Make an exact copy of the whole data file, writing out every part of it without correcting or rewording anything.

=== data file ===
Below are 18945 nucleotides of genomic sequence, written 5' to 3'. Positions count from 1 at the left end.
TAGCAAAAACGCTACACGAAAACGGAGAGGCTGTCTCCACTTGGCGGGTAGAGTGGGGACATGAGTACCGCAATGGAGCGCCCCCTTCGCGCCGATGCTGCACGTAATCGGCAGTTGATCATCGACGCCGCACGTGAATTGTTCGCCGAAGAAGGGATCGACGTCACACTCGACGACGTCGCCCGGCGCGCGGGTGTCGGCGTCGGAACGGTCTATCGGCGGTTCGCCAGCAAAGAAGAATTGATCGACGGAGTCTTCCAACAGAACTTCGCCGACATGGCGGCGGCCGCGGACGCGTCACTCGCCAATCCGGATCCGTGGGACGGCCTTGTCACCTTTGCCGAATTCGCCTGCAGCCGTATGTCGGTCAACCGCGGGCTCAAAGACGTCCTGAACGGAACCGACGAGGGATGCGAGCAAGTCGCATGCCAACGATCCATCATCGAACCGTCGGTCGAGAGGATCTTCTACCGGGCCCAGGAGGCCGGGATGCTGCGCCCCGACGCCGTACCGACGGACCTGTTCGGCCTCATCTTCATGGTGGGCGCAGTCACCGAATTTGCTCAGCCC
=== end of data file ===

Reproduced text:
Below are 18945 nucleotides of genomic sequence, written 5' to 3'. Positions count from 1 at the left end.
TAGCAAAAACGCTACACGAAAACGGAGAGGCTGTCTCCACTTGGCGGGTAGAGTGGGGACATGAGTACCGCAATGGAGCGCCCCCTTCGCGCCGATGCTGCACGTAATCGGCAGTTGATCATCGACGCCGCACGTGAATTGTTCGCCGAAGAAGGGATCGACGTCACACTCGACGACGTCGCCCGGCGCGCGGGTGTCGGCGTCGGAACGGTCTATCGGCGGTTCGCCAGCAAAGAAGAATTGATCGACGGAGTCTTCCAACAGAACTTCGCCGACATGGCGGCGGCCGCGGACGCGTCACTCGCCAATCCGGATCCGTGGGACGGCCTTGTCACCTTTGCCGAATTCGCCTGCAGCCGTATGTCGGTCAACCGCGGGCTCAAAGACGTCCTGAACGGAACCGACGAGGGATGCGAGCAAGTCGCATGCCAACGATCCATCATCGAACCGTCGGTCGAGAGGATCTTCTACCGGGCCCAGGAGGCCGGGATGCTGCGCCCCGACGCCGTACCGACGGACCTGTTCGGCCTCATCTTCATGGTGGGCGCAGTCACCGAATTTGCTCAGCCC